Much more than just honesty, integrity includes coherence, connectedness, wholeness, and vitality. It is the capacity to remain integrated under the pull of entropy, uncertainty, and disorder—omnipresent conditions as you exit the Badlands and try to establish a toehold in the foothills of the future. The toxic leaders that rose up in the Badlands are not all gone and demand a courageous response to move beyond them. Living your integrity is important, and you will feel the difference when you do. Integrity it is not an abstract quality. It is the core of Self-Leadership.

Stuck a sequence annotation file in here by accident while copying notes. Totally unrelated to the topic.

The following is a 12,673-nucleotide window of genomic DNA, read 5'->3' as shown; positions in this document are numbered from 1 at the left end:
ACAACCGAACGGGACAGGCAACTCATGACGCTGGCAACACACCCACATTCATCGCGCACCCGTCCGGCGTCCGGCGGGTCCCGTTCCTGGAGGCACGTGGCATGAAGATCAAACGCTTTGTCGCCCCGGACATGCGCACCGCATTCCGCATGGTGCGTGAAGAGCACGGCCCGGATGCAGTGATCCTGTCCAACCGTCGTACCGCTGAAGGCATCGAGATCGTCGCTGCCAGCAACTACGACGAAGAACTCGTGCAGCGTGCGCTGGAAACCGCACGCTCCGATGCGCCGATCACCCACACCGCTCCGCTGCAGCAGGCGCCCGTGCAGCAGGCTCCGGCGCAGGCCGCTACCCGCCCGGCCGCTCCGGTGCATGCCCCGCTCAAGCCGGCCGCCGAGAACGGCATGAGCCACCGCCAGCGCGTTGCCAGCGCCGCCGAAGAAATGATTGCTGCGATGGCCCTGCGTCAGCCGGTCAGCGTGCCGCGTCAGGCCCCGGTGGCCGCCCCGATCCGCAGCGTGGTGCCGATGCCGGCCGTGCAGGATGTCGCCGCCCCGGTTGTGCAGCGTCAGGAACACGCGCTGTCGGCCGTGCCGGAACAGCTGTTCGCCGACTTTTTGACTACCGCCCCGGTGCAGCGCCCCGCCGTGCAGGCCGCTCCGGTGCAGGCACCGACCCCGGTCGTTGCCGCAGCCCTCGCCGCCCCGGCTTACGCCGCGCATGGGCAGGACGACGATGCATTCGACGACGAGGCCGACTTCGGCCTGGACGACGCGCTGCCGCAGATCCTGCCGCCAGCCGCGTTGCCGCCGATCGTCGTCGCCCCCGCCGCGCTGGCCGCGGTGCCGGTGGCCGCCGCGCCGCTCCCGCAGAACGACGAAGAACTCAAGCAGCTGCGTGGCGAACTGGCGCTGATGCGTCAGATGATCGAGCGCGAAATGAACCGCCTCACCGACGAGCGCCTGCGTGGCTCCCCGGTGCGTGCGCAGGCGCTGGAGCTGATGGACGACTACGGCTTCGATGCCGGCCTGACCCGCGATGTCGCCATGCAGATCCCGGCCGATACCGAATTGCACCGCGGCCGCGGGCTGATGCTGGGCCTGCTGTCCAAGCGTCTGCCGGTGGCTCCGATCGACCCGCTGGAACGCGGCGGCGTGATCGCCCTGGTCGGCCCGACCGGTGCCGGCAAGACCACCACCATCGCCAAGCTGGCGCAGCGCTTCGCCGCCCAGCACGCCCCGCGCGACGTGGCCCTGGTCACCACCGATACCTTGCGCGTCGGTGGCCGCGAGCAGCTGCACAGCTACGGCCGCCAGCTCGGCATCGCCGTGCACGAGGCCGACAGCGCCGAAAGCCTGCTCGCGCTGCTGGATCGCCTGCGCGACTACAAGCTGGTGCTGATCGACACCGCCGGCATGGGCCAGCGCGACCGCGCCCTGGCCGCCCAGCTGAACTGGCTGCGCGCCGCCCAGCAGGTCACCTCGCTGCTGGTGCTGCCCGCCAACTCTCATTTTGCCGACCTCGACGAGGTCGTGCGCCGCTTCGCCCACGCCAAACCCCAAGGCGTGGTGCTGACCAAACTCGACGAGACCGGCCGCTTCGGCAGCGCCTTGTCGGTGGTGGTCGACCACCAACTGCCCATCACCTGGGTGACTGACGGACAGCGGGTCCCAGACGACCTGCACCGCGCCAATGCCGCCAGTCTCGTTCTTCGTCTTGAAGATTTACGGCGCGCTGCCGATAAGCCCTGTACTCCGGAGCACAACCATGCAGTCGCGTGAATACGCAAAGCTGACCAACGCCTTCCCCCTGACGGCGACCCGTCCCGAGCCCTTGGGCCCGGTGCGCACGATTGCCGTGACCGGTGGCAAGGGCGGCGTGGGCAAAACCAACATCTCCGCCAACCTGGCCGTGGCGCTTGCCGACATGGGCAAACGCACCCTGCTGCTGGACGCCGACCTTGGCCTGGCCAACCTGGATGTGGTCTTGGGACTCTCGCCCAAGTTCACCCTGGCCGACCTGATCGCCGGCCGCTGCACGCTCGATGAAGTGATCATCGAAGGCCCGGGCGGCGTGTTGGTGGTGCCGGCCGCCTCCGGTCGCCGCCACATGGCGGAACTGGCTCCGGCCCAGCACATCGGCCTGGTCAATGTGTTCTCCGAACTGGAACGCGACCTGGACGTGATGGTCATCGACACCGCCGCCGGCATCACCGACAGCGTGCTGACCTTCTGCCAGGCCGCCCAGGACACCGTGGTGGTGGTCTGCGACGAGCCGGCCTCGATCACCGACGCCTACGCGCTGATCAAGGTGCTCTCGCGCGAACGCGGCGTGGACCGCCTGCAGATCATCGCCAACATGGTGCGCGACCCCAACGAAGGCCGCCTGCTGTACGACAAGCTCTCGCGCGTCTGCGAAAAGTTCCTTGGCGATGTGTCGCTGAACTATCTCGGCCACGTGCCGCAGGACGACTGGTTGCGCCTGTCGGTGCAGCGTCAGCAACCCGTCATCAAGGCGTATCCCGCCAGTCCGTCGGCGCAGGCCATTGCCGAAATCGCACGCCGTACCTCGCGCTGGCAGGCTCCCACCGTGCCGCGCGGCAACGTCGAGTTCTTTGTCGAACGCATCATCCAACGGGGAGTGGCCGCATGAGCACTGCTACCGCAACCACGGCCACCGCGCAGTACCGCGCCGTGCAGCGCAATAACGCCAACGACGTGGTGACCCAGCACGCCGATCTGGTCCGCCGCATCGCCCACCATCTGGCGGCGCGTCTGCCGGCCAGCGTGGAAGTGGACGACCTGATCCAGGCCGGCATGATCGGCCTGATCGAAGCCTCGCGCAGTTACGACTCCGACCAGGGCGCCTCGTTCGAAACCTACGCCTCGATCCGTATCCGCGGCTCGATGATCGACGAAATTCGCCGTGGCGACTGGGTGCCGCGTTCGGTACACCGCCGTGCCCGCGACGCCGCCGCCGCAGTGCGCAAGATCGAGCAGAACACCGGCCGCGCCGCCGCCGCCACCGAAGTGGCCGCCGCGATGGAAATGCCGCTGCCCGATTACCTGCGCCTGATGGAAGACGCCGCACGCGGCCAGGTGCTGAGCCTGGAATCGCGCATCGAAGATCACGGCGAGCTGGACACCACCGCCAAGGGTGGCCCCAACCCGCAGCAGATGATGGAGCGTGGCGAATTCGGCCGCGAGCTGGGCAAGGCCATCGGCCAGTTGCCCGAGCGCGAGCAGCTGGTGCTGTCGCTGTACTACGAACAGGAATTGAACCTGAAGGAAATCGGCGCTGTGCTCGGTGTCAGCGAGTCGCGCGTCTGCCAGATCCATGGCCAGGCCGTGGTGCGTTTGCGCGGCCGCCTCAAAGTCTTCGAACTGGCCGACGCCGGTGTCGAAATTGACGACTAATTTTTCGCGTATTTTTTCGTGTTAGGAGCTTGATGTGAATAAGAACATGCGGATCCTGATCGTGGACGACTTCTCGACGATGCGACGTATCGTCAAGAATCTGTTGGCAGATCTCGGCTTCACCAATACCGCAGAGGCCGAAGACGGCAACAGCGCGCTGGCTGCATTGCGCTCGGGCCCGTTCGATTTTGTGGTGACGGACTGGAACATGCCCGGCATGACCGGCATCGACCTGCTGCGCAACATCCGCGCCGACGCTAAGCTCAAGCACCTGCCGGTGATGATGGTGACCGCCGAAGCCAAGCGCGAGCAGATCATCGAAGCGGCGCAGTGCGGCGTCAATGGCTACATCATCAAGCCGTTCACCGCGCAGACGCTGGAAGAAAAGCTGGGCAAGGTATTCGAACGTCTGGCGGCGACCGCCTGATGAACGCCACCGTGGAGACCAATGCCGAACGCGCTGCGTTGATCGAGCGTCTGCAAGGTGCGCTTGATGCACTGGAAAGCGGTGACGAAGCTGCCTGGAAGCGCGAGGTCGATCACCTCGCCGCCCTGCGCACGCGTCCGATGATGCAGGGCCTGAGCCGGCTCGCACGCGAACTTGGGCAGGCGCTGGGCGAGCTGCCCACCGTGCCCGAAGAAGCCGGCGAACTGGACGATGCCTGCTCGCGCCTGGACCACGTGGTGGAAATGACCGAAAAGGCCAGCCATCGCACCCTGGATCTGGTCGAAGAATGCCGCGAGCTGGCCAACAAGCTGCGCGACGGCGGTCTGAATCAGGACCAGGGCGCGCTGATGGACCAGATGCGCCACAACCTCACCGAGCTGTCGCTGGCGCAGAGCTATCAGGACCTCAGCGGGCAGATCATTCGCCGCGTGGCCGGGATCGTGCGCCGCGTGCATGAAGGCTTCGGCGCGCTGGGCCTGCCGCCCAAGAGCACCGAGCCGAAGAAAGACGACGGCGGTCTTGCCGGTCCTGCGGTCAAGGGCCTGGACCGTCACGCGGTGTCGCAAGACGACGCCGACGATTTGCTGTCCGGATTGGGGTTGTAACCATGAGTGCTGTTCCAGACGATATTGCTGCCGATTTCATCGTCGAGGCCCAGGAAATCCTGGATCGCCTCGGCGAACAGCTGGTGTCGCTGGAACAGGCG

Acting with integrity demands that leaders continuously create meaning and be vigilant about ethics. The changes currently underway in the economy and social institutions of our global society are deeply disturbing. They challenge our assumptions about who we are, what we do, and the value we offer. While profoundly disorienting, we can navigate them successfully by maintaining our integrity.

    3. Seek Collisions

    As you exit the Badlands, most companies will still lack both the right people and the right diversity of people needed to make a rigorous journey marked by continuous innovation. The practice of not just avoiding but seeking collisions will help them create the optimal diversity they need. Most leaders don’t know what they don’t know and they struggle to apply what they do know in conditions of great uncertainty. Collisions will help them figure it out.